Ancient Monuments

History on the Ground

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Bell barrow 500m north east of Beacon Farm

A Scheduled Monument in Ferndown Town, Dorset

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Latitude: 50.7939 / 50°47'38"N

Longitude: -1.9051 / 1°54'18"W

OS Eastings: 406787.576613

OS Northings: 99373.782628

OS Grid: SZ067993

Mapcode National: GBR 437.5EQ

Mapcode Global: FRA 66WZ.ZLM

Entry Name: Bell barrow 500m north east of Beacon Farm

Scheduled Date: 8 November 1928

Last Amended: 16 May 1997

Source: Historic England

Source ID: 1015995

English Heritage Legacy ID: 29552

County: Dorset

Civil Parish: Ferndown Town

Traditional County: Dorset

Lieutenancy Area (Ceremonial County): Dorset

Church of England Parish: Ferndown St Mary

Church of England Diocese: Salisbury


The monument includes a bell barrow 500m north east of Beacon Farm, one of a
dispersed group of barrows on Parley and Ferndown Commons. The bell barrow
has a mound, 25m in diameter, surrounded by a sloping berm, c.3m wide, and is
3m high. Surrounding the mound and berm is a quarry ditch from which material
was excavated during the construction of the barrow. This is visible as a
depression up to 4m wide and 0.8m deep. A second barrow c.80m to the north is
the subject of a separate scheduling.

The site of the monument is shown on the attached map extract.
It includes a 2 metre boundary around the archaeological features,
considered to be essential for the monument's support and preservation.

Source: Historic England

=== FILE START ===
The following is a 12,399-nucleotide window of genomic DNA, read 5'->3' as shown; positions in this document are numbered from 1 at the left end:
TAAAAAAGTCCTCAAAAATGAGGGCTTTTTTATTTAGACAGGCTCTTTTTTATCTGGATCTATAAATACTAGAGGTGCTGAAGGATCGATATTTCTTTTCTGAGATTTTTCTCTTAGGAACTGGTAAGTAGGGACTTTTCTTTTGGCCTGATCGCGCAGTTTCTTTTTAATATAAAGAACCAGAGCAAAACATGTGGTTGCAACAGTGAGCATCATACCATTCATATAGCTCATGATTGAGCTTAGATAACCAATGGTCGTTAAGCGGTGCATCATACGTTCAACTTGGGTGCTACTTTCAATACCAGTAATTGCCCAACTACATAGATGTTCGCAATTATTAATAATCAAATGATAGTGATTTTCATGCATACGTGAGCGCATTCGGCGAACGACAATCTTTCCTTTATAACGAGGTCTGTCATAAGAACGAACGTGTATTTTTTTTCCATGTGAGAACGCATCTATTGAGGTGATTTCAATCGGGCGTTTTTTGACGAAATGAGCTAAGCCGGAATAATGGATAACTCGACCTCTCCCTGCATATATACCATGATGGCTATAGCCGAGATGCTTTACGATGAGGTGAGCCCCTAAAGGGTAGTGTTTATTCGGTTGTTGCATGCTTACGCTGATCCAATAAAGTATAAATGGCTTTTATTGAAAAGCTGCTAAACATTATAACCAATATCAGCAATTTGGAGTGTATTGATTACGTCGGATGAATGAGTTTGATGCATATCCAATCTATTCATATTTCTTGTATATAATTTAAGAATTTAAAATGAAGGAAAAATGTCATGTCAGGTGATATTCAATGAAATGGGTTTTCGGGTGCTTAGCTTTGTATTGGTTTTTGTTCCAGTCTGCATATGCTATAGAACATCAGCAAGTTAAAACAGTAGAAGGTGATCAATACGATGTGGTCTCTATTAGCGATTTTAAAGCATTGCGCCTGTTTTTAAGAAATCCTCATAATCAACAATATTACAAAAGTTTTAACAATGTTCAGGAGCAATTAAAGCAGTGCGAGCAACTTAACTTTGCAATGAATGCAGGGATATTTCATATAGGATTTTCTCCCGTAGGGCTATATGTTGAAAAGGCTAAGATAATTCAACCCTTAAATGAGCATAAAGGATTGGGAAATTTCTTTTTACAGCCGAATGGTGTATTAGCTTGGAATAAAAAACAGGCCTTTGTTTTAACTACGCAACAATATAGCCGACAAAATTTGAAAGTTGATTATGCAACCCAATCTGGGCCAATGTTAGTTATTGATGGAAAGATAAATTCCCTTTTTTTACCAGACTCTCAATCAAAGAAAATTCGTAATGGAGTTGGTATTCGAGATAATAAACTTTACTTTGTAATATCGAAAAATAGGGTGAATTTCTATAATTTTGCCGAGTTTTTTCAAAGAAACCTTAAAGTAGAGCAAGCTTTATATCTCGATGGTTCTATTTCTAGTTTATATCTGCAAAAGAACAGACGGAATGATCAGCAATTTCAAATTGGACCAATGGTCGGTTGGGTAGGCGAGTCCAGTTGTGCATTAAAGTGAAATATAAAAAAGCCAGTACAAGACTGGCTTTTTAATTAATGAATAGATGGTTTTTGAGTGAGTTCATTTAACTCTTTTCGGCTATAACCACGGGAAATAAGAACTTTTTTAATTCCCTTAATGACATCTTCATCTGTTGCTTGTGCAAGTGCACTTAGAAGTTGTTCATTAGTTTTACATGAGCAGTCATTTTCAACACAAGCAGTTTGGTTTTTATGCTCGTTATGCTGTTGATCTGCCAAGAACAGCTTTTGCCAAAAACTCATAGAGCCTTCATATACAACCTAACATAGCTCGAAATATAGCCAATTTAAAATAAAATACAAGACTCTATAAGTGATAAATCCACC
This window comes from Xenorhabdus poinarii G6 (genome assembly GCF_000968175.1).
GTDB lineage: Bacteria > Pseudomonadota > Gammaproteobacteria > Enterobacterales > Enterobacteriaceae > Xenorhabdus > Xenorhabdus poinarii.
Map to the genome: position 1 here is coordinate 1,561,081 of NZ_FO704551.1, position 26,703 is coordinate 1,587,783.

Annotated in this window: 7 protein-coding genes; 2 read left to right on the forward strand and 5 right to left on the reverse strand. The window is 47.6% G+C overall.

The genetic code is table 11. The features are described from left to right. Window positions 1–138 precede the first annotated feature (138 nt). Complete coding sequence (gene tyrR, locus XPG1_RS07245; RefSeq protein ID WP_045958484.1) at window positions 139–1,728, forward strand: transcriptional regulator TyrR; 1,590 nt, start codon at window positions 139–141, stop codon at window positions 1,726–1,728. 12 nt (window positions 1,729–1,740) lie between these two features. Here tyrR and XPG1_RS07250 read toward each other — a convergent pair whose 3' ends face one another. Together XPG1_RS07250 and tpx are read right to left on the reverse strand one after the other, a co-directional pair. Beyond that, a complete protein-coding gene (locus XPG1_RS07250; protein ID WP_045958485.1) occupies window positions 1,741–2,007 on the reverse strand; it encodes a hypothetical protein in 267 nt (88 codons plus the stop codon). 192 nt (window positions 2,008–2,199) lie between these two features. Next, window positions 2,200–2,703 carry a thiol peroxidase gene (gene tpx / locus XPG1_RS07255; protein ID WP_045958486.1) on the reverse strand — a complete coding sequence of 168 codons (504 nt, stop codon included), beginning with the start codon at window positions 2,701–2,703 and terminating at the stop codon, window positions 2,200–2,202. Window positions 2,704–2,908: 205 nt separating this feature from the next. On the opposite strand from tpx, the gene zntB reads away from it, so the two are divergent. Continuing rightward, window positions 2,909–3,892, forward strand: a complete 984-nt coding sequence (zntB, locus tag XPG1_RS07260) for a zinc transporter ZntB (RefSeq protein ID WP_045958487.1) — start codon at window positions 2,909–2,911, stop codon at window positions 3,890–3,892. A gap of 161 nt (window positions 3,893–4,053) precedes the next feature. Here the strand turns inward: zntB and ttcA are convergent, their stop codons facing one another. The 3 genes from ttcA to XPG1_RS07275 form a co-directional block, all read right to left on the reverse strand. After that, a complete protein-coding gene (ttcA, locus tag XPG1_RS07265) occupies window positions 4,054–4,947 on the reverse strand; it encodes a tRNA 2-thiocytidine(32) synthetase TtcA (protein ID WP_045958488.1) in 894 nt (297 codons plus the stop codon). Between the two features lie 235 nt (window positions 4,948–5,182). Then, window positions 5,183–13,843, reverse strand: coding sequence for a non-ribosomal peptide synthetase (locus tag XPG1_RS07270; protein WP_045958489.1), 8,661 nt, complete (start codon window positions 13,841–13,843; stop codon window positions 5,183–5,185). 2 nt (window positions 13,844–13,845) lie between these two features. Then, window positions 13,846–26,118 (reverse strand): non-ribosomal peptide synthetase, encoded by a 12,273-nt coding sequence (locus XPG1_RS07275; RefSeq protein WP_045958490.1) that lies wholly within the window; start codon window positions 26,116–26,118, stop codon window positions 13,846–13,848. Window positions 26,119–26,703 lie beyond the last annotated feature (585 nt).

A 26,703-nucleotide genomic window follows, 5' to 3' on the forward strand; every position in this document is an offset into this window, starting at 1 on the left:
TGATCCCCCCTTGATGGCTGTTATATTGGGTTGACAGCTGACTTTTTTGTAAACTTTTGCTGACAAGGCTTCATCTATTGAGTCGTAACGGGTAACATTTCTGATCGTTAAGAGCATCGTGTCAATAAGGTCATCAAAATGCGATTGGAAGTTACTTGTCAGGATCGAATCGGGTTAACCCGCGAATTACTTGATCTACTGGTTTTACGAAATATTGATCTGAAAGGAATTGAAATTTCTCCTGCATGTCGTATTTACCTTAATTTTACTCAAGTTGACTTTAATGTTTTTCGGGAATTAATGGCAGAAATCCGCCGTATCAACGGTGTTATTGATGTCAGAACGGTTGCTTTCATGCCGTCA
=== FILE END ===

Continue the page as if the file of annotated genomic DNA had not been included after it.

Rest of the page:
Reasons for Scheduling

Bell barrows, the most visually impressive form of round barrow, are funerary
monuments dating to the Early and Middle Bronze Age, with most examples
belonging to the period 1500-1100 BC. They occur either in isolation or in
round barrow cemeteries and were constructed as single or multiple mounds
covering burials, often in pits, and surrounded by an enclosure ditch. The
burials are frequently accompanied by weapons, personal ornaments and pottery
and appear to be those of aristocratic individuals, usually men. Bell barrows
(particularly multiple barrows) are rare nationally, with less than 250 known
examples, most of which are in Wessex. Their richness in terms of grave goods
provides evidence for chronological and cultural links amongst early
prehistoric communities over most of southern and eastern England as well as
providing an insight into their beliefs and social organisation. As a
particularly rare form of round barrow, all identified bell barrows would
normally be considered to be of national importance.

The bell barrow 500m north east of Beacon Farm is one of a dispersed group of
barrows on the heathland in this area and is a well preserved example of its
class. It will contain archaeological remains providing information about
Bronze Age burial practices, economy and environment.

Source: Historic England

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